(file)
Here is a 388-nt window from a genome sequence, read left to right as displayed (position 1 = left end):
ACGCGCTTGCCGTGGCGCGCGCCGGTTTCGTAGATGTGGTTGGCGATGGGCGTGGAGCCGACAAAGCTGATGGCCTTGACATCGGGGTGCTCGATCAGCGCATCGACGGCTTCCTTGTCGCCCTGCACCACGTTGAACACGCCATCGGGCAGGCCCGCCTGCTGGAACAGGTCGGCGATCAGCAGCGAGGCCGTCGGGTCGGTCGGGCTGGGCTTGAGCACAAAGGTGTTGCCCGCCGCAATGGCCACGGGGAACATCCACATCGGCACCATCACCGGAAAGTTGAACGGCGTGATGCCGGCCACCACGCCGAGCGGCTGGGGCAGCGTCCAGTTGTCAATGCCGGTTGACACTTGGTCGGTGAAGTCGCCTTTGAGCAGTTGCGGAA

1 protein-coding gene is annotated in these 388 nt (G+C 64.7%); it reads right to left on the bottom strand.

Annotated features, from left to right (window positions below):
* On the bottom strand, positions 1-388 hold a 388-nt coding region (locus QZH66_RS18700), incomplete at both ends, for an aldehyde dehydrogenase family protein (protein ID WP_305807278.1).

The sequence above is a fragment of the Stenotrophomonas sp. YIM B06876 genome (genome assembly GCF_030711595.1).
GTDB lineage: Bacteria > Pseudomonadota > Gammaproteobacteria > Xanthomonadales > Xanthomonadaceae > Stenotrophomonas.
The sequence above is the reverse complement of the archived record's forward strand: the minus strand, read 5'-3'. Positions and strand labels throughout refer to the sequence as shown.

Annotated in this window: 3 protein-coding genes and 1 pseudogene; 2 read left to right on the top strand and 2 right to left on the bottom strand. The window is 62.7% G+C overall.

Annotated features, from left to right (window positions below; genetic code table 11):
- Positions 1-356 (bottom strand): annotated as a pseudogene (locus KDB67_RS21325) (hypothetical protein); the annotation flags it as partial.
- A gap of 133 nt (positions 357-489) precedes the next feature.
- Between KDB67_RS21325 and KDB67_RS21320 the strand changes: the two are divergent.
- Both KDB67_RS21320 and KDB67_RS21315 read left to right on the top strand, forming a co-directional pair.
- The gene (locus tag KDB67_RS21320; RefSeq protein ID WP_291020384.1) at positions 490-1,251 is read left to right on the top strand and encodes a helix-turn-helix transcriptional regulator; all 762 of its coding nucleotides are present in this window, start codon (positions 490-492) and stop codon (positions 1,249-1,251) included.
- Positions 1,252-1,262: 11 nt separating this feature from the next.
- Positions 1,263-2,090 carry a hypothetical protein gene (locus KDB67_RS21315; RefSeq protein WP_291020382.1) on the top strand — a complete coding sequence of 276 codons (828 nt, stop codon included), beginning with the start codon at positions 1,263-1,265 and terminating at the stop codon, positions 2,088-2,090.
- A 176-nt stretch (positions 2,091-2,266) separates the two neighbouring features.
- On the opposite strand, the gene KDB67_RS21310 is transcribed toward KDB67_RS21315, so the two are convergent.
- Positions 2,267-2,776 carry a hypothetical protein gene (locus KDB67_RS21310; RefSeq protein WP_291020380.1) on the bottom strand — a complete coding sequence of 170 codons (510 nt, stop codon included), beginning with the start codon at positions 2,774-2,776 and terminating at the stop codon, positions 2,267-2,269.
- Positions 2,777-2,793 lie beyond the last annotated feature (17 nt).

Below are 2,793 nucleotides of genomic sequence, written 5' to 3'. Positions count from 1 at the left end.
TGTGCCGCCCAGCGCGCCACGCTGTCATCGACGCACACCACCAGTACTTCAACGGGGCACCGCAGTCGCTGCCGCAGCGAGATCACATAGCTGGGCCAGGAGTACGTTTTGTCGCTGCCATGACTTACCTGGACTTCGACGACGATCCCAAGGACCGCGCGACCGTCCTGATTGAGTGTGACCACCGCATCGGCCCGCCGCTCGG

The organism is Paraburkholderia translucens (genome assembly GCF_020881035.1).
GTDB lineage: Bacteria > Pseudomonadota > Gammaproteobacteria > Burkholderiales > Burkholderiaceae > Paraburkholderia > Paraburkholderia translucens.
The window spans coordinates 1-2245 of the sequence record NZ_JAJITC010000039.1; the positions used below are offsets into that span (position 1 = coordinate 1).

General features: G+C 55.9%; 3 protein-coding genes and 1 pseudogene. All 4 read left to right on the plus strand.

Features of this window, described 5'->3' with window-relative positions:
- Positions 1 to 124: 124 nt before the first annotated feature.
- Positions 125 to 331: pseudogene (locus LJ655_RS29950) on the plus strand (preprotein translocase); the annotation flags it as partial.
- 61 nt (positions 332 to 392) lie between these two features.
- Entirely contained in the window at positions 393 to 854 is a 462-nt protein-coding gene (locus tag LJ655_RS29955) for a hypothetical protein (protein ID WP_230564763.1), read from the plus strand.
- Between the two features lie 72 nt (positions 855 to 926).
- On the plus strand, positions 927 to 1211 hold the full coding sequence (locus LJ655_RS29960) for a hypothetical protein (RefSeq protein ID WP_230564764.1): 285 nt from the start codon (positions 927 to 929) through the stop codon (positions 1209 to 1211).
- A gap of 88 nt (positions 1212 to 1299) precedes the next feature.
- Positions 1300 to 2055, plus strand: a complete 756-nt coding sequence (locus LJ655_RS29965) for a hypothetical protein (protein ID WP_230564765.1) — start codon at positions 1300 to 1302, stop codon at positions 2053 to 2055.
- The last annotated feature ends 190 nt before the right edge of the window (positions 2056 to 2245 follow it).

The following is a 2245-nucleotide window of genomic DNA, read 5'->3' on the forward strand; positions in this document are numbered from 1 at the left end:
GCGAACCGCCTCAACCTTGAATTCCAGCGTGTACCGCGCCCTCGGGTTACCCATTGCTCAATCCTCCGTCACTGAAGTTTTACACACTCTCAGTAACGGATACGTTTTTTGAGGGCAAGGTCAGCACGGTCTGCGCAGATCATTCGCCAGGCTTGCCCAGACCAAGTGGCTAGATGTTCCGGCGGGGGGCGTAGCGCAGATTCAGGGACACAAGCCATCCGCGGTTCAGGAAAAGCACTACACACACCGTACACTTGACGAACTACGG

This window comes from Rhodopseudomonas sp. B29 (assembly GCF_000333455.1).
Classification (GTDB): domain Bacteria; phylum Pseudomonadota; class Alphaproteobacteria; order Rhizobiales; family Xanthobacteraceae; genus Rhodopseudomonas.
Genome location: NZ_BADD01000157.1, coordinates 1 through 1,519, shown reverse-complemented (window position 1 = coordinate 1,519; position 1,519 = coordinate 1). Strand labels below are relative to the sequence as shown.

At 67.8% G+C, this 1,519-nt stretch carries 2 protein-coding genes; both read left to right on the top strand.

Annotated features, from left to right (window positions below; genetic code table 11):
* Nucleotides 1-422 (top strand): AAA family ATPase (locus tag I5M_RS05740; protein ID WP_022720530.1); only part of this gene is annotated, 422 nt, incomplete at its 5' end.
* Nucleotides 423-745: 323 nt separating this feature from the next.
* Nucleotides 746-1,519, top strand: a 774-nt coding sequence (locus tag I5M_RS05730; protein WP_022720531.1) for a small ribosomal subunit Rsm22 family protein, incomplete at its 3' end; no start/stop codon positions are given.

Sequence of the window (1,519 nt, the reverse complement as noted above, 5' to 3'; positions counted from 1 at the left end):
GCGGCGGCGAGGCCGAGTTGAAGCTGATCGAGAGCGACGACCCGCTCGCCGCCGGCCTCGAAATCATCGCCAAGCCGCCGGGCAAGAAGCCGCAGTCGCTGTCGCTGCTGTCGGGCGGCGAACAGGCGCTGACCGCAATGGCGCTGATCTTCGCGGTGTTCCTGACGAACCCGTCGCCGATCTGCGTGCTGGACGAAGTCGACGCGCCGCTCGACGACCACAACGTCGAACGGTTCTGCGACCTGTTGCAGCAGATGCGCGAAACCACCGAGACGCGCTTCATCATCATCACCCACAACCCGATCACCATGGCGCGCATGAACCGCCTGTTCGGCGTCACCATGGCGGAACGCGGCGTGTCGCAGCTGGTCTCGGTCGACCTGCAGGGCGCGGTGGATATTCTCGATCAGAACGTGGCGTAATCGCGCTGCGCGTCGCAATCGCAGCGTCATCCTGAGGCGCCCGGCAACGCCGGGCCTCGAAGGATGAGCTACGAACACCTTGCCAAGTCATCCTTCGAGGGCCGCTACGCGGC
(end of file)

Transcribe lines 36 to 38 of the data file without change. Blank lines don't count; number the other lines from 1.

- Positions 1300 to 2055, plus strand: a complete 756-nt coding sequence (locus LJ655_RS29965) for a hypothetical protein (protein ID WP_230564765.1) — start codon at positions 1300 to 1302, stop codon at positions 2053 to 2055.
- The last annotated feature ends 190 nt before the right edge of the window (positions 2056 to 2245 follow it).

The following is a 2245-nucleotide window of genomic DNA, read 5'->3' on the forward strand; positions in this document are numbered from 1 at the left end: